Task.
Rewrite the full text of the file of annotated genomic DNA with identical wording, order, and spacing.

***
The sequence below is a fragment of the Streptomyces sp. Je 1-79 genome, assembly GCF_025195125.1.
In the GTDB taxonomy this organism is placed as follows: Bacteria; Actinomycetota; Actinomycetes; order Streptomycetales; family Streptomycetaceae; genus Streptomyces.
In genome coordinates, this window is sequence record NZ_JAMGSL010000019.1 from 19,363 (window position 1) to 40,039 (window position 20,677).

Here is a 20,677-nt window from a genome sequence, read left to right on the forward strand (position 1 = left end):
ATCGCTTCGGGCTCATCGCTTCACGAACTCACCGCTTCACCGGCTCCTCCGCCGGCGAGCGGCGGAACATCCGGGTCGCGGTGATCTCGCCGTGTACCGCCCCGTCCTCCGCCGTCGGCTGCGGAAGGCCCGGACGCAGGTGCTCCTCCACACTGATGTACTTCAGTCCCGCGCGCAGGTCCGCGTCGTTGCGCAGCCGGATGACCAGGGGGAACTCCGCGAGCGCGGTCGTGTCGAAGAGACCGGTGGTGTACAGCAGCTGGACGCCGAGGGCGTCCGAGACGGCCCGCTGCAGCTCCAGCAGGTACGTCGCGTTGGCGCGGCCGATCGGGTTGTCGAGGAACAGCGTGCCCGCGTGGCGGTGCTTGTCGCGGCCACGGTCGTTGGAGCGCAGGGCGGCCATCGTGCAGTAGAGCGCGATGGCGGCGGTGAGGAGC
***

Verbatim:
The sequence below is a fragment of the Streptomyces sp. Je 1-79 genome, assembly GCF_025195125.1.
In the GTDB taxonomy this organism is placed as follows: Bacteria; Actinomycetota; Actinomycetes; order Streptomycetales; family Streptomycetaceae; genus Streptomyces.
In genome coordinates, this window is sequence record NZ_JAMGSL010000019.1 from 19,363 (window position 1) to 40,039 (window position 20,677).

Here is a 20,677-nt window from a genome sequence, read left to right on the forward strand (position 1 = left end):
ATCGCTTCGGGCTCATCGCTTCACGAACTCACCGCTTCACCGGCTCCTCCGCCGGCGAGCGGCGGAACATCCGGGTCGCGGTGATCTCGCCGTGTACCGCCCCGTCCTCCGCCGTCGGCTGCGGAAGGCCCGGACGCAGGTGCTCCTCCACACTGATGTACTTCAGTCCCGCGCGCAGGTCCGCGTCGTTGCGCAGCCGGATGACCAGGGGGAACTCCGCGAGCGCGGTCGTGTCGAAGAGACCGGTGGTGTACAGCAGCTGGACGCCGAGGGCGTCCGAGACGGCCCGCTGCAGCTCCAGCAGGTACGTCGCGTTGGCGCGGCCGATCGGGTTGTCGAGGAACAGCGTGCCCGCGTGGCGGTGCTTGTCGCGGCCACGGTCGTTGGAGCGCAGGGCGGCCATCGTGCAGTAGAGCGCGATGGCGGCGGTGAGGAGC